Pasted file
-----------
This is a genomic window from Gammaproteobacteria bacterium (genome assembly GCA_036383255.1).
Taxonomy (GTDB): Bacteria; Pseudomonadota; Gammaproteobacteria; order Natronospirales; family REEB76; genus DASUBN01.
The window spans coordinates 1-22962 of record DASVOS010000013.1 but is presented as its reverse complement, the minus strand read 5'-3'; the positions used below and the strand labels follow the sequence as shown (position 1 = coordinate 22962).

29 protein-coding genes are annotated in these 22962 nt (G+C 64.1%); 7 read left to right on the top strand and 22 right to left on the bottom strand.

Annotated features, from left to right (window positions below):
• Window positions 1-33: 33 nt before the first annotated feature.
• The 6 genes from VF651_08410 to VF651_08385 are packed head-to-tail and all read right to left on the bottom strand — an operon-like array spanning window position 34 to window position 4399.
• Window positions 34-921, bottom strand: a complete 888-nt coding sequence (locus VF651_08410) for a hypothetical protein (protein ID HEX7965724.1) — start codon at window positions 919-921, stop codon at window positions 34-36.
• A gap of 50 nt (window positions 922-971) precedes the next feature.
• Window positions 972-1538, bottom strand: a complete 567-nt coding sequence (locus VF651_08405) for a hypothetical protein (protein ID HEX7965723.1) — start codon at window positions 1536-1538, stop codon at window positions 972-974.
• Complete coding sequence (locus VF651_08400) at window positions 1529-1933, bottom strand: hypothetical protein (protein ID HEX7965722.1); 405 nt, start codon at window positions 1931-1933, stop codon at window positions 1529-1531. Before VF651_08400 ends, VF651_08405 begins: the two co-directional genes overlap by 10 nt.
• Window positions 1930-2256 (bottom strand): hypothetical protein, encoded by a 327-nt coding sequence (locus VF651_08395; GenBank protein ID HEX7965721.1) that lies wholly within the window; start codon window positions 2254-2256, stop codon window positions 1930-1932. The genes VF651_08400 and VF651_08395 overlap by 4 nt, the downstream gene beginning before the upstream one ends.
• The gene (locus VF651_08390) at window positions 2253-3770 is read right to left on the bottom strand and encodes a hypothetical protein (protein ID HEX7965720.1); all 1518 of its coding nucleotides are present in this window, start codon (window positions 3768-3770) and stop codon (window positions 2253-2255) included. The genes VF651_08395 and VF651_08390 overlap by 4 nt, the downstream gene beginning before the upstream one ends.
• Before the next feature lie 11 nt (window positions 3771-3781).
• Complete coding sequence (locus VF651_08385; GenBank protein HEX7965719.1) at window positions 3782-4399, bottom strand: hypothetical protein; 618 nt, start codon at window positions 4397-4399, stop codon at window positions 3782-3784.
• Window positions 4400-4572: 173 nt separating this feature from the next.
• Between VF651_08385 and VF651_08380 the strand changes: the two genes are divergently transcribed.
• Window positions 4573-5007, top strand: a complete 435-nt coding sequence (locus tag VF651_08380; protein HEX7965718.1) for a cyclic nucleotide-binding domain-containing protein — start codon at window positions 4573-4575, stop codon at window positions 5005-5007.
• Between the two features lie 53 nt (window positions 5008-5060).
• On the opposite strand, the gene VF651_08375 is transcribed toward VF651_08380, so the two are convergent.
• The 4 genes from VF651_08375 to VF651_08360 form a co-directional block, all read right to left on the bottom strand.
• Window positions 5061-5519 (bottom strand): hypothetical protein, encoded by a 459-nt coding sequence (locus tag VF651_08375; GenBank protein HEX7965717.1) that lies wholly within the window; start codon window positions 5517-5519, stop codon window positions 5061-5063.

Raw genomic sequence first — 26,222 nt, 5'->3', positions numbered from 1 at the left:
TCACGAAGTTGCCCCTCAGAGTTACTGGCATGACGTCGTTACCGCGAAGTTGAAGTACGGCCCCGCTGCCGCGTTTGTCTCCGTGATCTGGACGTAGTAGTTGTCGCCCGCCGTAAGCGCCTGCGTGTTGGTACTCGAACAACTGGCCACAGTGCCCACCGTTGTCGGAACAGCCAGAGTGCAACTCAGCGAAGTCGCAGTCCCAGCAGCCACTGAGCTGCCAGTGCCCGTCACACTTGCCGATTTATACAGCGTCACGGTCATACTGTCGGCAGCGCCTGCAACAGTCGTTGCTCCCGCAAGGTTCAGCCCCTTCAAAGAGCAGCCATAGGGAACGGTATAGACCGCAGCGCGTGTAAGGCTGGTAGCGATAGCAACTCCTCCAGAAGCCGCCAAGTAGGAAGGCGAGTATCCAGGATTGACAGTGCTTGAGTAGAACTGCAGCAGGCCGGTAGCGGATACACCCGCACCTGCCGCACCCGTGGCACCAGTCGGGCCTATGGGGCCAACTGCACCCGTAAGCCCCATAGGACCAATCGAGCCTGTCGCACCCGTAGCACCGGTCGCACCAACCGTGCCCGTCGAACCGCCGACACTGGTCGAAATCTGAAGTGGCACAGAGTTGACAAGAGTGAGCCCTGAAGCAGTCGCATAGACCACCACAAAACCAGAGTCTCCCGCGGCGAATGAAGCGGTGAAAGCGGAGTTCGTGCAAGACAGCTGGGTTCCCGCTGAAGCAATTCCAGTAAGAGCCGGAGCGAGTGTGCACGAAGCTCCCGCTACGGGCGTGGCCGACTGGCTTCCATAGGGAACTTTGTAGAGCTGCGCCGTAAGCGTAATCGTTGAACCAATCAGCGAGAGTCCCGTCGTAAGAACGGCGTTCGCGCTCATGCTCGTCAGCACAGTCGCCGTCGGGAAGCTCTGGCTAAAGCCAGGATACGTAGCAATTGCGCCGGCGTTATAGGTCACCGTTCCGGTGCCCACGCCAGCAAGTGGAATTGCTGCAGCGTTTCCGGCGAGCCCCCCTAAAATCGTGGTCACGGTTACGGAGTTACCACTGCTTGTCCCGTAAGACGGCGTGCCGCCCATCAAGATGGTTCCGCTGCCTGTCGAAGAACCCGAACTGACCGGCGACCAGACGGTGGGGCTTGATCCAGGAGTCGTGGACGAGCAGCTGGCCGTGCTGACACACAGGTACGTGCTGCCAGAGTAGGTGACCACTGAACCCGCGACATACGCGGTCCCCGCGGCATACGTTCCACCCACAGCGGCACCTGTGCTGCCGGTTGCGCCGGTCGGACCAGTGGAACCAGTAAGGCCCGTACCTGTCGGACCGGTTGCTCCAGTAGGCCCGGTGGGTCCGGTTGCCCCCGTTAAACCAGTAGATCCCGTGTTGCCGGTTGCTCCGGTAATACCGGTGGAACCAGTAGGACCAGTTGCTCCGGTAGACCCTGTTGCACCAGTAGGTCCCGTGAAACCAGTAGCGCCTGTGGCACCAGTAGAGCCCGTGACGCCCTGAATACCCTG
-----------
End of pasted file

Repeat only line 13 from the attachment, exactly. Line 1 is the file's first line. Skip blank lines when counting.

• The gene (locus VF651_08390) at window positions 2253-3770 is read right to left on the bottom strand and encodes a hypothetical protein (protein ID HEX7965720.1); all 1518 of its coding nucleotides are present in this window, start codon (window positions 3768-3770) and stop codon (window positions 2253-2255) included. The genes VF651_08395 and VF651_08390 overlap by 4 nt, the downstream gene beginning before the upstream one ends.